Trust the cloud… be the cloud.
The executives on stage might as well have waved their hands while reciting that incantation during the announcement of the Xbox One. Why not? The audience would have just assumed Don Mattrick was trying to get some weird Kinect achievement on stage. You know, kill four people with one laser beam while trying to sink your next-generation platform in a ranked keynote. 50 Gamerscore!
Microsoft stated, during and after the keynote, that each Xbox One would have access to cloud servers for certain processing tasks. Xbox Live would be receiving enough servers such that each console could access three times its performance, at launch, to do… stuff. You know, things that are hard to calculate but are not too dependent upon latency. You know what we mean, right?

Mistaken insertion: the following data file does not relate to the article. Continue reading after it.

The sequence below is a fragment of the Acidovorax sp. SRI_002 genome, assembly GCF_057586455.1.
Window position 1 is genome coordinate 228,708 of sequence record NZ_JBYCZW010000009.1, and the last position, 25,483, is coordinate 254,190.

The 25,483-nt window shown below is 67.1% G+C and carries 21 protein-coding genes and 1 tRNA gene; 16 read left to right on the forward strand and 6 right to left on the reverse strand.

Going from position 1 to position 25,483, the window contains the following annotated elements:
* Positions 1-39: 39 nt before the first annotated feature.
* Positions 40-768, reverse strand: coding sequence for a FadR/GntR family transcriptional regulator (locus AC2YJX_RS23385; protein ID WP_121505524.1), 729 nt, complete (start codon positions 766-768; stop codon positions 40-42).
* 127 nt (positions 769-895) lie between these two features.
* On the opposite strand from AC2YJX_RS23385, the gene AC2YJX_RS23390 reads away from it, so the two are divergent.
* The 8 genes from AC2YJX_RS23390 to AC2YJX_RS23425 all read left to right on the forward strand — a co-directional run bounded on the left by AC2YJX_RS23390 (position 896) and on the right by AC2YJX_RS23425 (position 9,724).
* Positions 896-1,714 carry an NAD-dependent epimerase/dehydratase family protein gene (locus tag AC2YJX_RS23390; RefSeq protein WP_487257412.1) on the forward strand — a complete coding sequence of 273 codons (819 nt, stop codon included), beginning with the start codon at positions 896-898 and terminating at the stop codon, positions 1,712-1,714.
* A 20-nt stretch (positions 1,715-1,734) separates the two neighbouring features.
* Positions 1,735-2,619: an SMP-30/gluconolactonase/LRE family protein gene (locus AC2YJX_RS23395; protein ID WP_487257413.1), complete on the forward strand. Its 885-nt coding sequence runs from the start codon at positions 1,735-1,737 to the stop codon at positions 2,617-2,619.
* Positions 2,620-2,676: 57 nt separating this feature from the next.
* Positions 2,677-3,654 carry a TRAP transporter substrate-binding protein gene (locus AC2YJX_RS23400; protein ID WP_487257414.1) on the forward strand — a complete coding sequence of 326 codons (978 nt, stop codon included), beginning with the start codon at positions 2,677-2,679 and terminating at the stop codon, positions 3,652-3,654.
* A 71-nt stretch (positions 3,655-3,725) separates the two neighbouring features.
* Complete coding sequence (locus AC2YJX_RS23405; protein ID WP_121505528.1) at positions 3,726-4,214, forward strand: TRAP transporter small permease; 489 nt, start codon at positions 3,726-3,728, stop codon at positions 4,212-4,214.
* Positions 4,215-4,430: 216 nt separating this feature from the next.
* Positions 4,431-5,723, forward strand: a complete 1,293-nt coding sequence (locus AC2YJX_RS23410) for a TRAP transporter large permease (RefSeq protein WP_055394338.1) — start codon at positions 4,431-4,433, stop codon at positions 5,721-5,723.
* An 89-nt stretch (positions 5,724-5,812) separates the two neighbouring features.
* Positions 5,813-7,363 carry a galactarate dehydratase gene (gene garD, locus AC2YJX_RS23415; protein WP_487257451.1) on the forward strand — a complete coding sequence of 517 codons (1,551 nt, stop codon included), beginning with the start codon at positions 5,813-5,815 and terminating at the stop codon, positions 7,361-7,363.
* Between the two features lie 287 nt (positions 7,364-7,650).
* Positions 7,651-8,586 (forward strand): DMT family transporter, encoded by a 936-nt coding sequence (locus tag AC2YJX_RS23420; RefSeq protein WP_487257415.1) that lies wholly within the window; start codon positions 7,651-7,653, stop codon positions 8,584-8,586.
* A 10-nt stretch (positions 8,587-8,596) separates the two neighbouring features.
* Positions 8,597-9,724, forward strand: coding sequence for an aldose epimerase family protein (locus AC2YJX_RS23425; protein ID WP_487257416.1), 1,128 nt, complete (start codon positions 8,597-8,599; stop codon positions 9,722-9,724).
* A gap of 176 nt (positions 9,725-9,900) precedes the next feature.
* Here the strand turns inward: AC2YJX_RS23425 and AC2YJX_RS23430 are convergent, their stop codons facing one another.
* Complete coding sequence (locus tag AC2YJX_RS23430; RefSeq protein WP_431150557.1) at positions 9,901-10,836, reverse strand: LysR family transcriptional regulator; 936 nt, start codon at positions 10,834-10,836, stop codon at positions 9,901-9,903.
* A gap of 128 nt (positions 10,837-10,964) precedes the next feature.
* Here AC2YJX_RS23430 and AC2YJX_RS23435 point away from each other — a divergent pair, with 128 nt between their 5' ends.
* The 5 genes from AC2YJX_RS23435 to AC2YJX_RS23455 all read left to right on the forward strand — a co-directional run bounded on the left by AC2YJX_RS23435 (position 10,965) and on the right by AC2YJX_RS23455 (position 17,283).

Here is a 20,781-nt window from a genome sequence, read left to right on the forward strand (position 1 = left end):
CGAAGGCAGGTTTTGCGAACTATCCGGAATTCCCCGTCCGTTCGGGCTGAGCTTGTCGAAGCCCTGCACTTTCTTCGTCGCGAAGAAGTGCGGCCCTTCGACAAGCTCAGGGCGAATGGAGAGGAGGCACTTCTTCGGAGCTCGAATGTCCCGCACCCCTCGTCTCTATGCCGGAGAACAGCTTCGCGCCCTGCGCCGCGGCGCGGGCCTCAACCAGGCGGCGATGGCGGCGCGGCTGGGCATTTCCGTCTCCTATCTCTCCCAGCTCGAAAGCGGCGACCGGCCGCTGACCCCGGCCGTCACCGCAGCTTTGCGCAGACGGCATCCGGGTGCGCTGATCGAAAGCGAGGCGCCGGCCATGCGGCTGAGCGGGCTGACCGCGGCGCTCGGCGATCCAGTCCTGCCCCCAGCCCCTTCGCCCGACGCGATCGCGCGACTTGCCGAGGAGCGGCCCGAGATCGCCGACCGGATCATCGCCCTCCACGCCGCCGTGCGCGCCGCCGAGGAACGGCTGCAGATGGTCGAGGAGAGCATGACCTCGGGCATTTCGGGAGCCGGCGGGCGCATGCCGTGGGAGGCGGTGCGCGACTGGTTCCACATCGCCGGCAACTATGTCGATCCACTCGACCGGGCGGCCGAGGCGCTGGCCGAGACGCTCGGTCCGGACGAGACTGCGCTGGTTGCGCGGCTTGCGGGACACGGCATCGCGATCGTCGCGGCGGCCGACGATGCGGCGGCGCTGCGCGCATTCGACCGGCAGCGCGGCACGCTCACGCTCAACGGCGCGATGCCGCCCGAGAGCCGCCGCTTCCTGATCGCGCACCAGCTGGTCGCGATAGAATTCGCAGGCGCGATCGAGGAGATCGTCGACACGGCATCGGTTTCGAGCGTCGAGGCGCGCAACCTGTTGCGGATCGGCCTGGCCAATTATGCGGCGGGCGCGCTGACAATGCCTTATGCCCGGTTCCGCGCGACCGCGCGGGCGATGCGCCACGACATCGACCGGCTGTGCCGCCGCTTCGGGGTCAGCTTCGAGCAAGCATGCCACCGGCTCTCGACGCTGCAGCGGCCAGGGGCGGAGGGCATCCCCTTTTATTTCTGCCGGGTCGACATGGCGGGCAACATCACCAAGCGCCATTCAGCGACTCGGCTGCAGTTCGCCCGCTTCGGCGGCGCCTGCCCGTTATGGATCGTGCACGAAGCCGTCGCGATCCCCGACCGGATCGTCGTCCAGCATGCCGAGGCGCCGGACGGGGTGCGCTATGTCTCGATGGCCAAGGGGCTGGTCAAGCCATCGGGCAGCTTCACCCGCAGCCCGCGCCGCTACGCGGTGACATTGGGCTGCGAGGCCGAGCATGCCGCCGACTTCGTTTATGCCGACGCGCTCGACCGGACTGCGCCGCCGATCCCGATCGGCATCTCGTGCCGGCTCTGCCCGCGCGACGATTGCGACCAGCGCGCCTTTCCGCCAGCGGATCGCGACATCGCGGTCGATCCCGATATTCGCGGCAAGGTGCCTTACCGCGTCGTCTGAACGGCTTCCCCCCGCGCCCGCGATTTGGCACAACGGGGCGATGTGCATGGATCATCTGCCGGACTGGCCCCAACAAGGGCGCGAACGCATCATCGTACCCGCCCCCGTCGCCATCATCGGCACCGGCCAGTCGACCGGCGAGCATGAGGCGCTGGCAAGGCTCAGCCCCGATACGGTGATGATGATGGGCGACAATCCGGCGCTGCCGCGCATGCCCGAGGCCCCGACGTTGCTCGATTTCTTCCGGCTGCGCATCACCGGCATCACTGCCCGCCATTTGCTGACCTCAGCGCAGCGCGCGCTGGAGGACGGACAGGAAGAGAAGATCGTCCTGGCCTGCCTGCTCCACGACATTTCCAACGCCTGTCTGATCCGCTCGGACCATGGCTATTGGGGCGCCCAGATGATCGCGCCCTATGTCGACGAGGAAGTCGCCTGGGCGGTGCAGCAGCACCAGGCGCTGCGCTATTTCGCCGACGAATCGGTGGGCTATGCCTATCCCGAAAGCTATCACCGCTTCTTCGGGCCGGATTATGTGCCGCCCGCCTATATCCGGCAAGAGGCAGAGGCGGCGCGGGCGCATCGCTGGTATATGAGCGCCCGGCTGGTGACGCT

Apparently Microsoft did not realize that was a detail they were supposed to sell us on.
In the mean time, NVIDIA has been selling us on offloaded computation to cloud architectures. We knew Global Illumination (GI) was a very complicated problem. Most of the last couple decades has been progressively removing approximations to what light truly does.
CloudLight is their research project, presented at SIGRAPH Asia and via Williams College, to demonstrate server-processed indirect lighting. In their video, each of the three effects are demonstrated at multiple latencies. The results look pretty good until about 500ms which is where the brightest points are noticeably in the wrong locations.
Again, the video is available here.